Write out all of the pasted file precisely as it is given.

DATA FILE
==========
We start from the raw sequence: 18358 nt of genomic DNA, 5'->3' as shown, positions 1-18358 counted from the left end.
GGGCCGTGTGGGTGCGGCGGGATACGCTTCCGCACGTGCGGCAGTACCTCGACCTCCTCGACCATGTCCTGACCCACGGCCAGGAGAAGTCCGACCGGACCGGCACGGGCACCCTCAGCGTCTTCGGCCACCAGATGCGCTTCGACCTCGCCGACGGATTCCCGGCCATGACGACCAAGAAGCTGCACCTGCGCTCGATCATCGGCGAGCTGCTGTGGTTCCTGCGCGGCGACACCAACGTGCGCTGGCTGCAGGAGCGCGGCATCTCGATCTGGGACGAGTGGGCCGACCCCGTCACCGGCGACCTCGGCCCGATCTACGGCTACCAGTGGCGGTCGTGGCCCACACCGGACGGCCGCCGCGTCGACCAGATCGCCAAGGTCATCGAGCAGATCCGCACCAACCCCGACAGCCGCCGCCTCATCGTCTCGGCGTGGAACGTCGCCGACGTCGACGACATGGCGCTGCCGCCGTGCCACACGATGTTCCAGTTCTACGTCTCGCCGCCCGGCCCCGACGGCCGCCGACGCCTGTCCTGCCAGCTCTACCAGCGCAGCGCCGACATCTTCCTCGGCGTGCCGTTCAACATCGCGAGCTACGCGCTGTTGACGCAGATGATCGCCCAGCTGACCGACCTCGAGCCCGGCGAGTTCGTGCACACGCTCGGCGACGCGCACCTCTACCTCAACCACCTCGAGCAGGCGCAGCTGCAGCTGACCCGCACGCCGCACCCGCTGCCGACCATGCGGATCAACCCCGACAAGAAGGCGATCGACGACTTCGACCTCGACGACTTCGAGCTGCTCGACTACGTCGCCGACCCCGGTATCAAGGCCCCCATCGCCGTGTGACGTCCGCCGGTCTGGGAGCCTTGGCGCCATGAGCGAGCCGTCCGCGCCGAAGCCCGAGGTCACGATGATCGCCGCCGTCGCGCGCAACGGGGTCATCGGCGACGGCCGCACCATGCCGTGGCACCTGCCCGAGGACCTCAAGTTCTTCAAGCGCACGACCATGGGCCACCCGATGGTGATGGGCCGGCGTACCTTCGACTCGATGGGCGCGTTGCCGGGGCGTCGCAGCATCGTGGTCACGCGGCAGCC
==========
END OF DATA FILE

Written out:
We start from the raw sequence: 18358 nt of genomic DNA, 5'->3' as shown, positions 1-18358 counted from the left end.
GGGCCGTGTGGGTGCGGCGGGATACGCTTCCGCACGTGCGGCAGTACCTCGACCTCCTCGACCATGTCCTGACCCACGGCCAGGAGAAGTCCGACCGGACCGGCACGGGCACCCTCAGCGTCTTCGGCCACCAGATGCGCTTCGACCTCGCCGACGGATTCCCGGCCATGACGACCAAGAAGCTGCACCTGCGCTCGATCATCGGCGAGCTGCTGTGGTTCCTGCGCGGCGACACCAACGTGCGCTGGCTGCAGGAGCGCGGCATCTCGATCTGGGACGAGTGGGCCGACCCCGTCACCGGCGACCTCGGCCCGATCTACGGCTACCAGTGGCGGTCGTGGCCCACACCGGACGGCCGCCGCGTCGACCAGATCGCCAAGGTCATCGAGCAGATCCGCACCAACCCCGACAGCCGCCGCCTCATCGTCTCGGCGTGGAACGTCGCCGACGTCGACGACATGGCGCTGCCGCCGTGCCACACGATGTTCCAGTTCTACGTCTCGCCGCCCGGCCCCGACGGCCGCCGACGCCTGTCCTGCCAGCTCTACCAGCGCAGCGCCGACATCTTCCTCGGCGTGCCGTTCAACATCGCGAGCTACGCGCTGTTGACGCAGATGATCGCCCAGCTGACCGACCTCGAGCCCGGCGAGTTCGTGCACACGCTCGGCGACGCGCACCTCTACCTCAACCACCTCGAGCAGGCGCAGCTGCAGCTGACCCGCACGCCGCACCCGCTGCCGACCATGCGGATCAACCCCGACAAGAAGGCGATCGACGACTTCGACCTCGACGACTTCGAGCTGCTCGACTACGTCGCCGACCCCGGTATCAAGGCCCCCATCGCCGTGTGACGTCCGCCGGTCTGGGAGCCTTGGCGCCATGAGCGAGCCGTCCGCGCCGAAGCCCGAGGTCACGATGATCGCCGCCGTCGCGCGCAACGGGGTCATCGGCGACGGCCGCACCATGCCGTGGCACCTGCCCGAGGACCTCAAGTTCTTCAAGCGCACGACCATGGGCCACCCGATGGTGATGGGCCGGCGTACCTTCGACTCGATGGGCGCGTTGCCGGGGCGTCGCAGCATCGTGGTCACGCGGCAGCC